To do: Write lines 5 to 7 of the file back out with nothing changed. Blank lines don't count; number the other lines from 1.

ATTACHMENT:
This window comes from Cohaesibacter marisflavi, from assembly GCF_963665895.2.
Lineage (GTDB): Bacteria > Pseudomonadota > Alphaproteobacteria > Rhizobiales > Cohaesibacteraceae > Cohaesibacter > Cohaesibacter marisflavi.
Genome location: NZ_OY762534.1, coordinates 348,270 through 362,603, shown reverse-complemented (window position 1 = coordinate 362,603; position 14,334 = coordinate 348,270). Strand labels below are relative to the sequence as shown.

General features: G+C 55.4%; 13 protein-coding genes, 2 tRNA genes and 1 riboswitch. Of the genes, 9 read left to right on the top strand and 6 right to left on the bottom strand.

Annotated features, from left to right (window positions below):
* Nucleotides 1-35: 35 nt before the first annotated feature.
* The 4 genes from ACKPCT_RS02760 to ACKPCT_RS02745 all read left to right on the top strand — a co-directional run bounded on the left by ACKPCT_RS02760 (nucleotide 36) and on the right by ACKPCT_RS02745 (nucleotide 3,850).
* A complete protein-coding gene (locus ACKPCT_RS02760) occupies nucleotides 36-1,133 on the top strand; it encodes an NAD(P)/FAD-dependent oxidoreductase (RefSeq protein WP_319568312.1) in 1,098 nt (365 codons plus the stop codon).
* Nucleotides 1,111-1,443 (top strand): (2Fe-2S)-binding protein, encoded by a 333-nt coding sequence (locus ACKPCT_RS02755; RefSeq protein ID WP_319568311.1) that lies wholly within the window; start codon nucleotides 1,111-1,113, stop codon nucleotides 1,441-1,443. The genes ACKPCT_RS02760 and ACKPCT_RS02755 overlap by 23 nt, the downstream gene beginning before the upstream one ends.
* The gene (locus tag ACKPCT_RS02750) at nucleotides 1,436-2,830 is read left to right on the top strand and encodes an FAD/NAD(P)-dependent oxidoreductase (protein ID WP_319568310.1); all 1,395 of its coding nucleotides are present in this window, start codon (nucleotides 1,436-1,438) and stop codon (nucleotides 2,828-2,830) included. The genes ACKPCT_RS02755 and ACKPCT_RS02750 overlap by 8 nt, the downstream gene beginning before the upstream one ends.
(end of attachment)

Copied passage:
Annotated features, from left to right (window positions below):
* Nucleotides 1-35: 35 nt before the first annotated feature.
* The 4 genes from ACKPCT_RS02760 to ACKPCT_RS02745 all read left to right on the top strand — a co-directional run bounded on the left by ACKPCT_RS02760 (nucleotide 36) and on the right by ACKPCT_RS02745 (nucleotide 3,850).